Because it’s the cheapest option, of course, it needs to be applied more frequently than the two-pack. Here you’ll need to get this re-applied every 2-3 years to ensure your narrowboat has complete protection. To get your boat blacked with bitumen, it should only take around five days,

Two-pack epoxy  

Now onto your more “premium” option, and this is the two-pack epoxy. This coating can be a whopping 4-10 times more expensive than the bitumen option, but it lasts twice as long and can withstand much more.

TIP – For the best results, it’s recommended that you use the same brand two-pack you previously had. If not, an estimated guess is also acceptable. People within the industry have just seen much better results using the same branded epoxy.

Which one should you choose?

Choosing depends on several factors, your budget and the original coating on the boat. If you’ve previously had bitumen layered on your hull, the process will be costly to get two pack applied. This is because they’ll need to “shot blast” the bitumen before they even consider layering it with the two-pack.

So, if you’ve got bitumen, I would stick with it unless your budget allows you to transfer over to two-pack. I would urge everyone to make a move to two-pack, but again, it really depends on how much you’re willing to spend on your boat.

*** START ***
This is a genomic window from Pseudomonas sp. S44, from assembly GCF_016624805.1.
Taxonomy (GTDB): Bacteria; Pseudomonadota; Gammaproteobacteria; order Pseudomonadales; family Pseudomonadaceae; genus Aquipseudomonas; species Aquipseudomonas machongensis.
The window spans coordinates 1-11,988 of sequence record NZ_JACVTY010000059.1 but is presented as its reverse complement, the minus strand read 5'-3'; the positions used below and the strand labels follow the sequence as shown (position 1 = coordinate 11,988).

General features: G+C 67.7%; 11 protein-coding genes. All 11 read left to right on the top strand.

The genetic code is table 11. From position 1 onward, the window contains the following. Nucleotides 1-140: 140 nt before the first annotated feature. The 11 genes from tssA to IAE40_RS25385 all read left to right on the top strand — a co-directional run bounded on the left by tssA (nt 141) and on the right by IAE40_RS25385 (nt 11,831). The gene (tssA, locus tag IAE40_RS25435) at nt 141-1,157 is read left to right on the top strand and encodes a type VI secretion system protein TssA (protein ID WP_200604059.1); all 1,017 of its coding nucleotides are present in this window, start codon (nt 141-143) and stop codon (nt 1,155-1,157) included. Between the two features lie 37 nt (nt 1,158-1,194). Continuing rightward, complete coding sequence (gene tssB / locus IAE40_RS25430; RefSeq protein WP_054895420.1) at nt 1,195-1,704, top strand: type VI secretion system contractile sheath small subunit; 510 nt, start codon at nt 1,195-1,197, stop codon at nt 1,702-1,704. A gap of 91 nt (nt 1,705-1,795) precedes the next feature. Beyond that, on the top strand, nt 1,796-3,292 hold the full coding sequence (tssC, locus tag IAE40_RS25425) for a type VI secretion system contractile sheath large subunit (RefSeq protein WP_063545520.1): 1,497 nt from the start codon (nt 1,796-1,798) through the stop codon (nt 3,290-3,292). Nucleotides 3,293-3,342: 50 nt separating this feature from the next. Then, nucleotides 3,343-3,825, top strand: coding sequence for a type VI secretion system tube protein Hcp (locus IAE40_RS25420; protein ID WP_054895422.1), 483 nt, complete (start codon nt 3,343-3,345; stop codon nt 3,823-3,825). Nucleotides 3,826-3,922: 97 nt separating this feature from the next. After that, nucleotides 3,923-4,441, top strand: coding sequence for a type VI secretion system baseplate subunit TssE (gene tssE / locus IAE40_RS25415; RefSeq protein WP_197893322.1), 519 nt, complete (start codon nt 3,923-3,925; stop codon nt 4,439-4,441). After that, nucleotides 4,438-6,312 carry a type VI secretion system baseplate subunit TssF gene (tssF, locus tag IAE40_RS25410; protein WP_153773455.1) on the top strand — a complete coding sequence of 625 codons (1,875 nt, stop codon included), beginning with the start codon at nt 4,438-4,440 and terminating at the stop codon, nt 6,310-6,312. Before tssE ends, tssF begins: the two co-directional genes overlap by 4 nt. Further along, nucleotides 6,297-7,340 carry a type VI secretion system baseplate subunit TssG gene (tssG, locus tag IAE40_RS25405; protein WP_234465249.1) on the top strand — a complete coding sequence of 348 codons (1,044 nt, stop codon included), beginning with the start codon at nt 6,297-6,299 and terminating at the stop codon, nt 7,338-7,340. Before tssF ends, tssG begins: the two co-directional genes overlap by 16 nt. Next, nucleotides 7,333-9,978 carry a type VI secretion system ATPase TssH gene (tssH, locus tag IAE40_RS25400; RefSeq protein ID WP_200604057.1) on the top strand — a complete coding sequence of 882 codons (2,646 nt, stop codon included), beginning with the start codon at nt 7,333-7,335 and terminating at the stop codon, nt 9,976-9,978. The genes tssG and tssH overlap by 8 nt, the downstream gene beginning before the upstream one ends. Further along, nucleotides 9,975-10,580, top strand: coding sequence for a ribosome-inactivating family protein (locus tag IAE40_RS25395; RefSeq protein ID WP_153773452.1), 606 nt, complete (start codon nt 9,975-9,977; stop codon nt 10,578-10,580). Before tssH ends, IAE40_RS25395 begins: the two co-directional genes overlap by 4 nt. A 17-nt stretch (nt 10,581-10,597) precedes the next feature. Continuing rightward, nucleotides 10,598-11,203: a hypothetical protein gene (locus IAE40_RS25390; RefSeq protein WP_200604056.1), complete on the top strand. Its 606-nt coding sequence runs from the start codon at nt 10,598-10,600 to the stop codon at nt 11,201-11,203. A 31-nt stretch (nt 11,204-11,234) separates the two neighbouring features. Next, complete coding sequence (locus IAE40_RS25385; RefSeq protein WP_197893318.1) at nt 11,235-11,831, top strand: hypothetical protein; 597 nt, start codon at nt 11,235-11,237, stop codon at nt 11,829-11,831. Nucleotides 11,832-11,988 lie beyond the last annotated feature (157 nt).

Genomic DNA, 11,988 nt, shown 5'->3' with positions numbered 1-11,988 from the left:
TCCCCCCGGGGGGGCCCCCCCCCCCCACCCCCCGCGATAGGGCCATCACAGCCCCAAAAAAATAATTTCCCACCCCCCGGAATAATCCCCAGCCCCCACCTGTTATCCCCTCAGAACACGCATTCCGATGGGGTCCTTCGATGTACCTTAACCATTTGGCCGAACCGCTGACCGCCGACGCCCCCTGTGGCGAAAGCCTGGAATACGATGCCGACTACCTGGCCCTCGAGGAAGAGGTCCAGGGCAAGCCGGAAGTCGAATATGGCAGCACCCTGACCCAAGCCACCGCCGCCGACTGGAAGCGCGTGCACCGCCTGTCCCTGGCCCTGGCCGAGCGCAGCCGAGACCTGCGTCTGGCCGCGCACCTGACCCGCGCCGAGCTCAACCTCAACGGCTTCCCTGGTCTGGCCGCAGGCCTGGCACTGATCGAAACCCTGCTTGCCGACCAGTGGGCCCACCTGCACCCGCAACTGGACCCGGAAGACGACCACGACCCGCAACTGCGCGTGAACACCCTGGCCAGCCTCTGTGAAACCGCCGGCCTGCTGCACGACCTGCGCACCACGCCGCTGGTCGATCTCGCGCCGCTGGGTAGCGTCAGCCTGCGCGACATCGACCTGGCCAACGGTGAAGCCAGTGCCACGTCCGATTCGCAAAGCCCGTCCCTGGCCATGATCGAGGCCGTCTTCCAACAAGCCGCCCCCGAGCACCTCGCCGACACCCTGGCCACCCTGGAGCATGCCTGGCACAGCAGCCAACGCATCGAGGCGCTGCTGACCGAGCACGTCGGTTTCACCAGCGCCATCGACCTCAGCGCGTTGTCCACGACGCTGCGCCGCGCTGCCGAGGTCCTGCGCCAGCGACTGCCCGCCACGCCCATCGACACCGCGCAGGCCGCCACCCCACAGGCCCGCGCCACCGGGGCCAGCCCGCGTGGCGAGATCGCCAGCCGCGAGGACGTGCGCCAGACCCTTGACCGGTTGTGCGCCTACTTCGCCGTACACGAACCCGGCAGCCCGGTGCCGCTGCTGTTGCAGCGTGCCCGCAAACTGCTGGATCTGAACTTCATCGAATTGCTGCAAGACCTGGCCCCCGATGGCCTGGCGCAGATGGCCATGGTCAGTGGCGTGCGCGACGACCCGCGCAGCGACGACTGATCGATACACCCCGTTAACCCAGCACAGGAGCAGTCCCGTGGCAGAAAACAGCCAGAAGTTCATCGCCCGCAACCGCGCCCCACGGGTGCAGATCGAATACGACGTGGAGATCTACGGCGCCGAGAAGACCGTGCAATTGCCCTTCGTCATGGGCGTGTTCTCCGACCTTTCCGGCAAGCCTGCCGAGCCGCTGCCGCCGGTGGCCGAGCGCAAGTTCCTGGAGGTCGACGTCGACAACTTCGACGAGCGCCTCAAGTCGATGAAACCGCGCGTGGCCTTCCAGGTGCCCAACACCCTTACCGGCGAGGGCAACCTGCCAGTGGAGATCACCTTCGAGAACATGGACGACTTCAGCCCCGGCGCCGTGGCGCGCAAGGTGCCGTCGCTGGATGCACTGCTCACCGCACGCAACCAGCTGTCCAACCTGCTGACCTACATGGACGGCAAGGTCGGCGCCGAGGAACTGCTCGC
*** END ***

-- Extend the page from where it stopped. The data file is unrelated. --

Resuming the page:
How the Boat Blacking Process Works

If you’re like me and like to know everything, you probably want to understand how the blacking process works. It’s pretty simple, but as you can imagine, trying to lug around a boat isn’t. With most blacking services, it’ll take around three days. Here’s how the days will look like:

Day 1

The day your boat is scheduled for the blacking process, it’ll first need to be taken out of the water. Usually, this is by a trailer, but companies also have access to a crane in some cases. Once removed from the water, they’ll start to eliminate the old blacking by pressure washing it. This will also remove any debris, weeds, rust, or mud to ensure they have a smooth surface to begin blacking. It is wise to do rust treatment at this point before re-blacking. If you find any holes, these will need to be welded up first too.

Day 2

After being prepared on day one, they’ll double-check to see if it’s dry. Once ready, they’ll start the painting process. When opting in for either the bitumen or two-pack epoxy, they’ll manually brush it onto the hull in small sections. This is because both paints dry immensely fast, so doing this in small sections is the most effective.

Day 3

After waiting a minimum of 12 hours, they’ll then repeat the painting process with a second coat. Sometimes you can choose to have more than two coats, which extends the time of your boat being out of the water. However, once they have finished the final coat, they’ll then leave the boat to dry for 48 hours before placing it back into the water.

Does A GRP Cruiser Need to Be Blacked?

A GRP cruiser won’t need to be blacked because they’re usually made from fibreglass. This is great because they don’t rust, which results in them being easy to repair and maintain. However, with a GRP cruiser, you will need to get your anodes changed once they get below the corroded recommended amount.


After reading, you should now have an understanding of how often your canal boat should be blacked. Just like anything in life, things need to be maintained well for you to prolong their lives. This is the same for narrowboats, and I can’t stress enough how essential this is to keep on top of. Failing to do so can result in rust building up, which is irreversible without patching.